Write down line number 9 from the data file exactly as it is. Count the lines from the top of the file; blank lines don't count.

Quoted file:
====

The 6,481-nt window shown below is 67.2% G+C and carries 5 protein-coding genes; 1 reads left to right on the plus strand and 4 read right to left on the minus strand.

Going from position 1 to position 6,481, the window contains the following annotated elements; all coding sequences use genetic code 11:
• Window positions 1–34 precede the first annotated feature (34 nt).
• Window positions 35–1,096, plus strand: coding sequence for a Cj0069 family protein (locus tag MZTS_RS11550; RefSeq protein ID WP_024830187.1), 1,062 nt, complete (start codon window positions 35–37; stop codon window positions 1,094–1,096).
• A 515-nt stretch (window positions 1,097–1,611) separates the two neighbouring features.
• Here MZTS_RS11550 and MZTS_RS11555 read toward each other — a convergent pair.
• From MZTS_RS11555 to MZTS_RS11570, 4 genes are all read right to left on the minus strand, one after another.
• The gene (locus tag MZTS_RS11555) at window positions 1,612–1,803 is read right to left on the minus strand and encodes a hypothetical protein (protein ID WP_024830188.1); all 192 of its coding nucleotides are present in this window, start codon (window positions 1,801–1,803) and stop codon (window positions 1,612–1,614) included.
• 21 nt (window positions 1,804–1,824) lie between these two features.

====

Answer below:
• 21 nt (window positions 1,804–1,824) lie between these two features.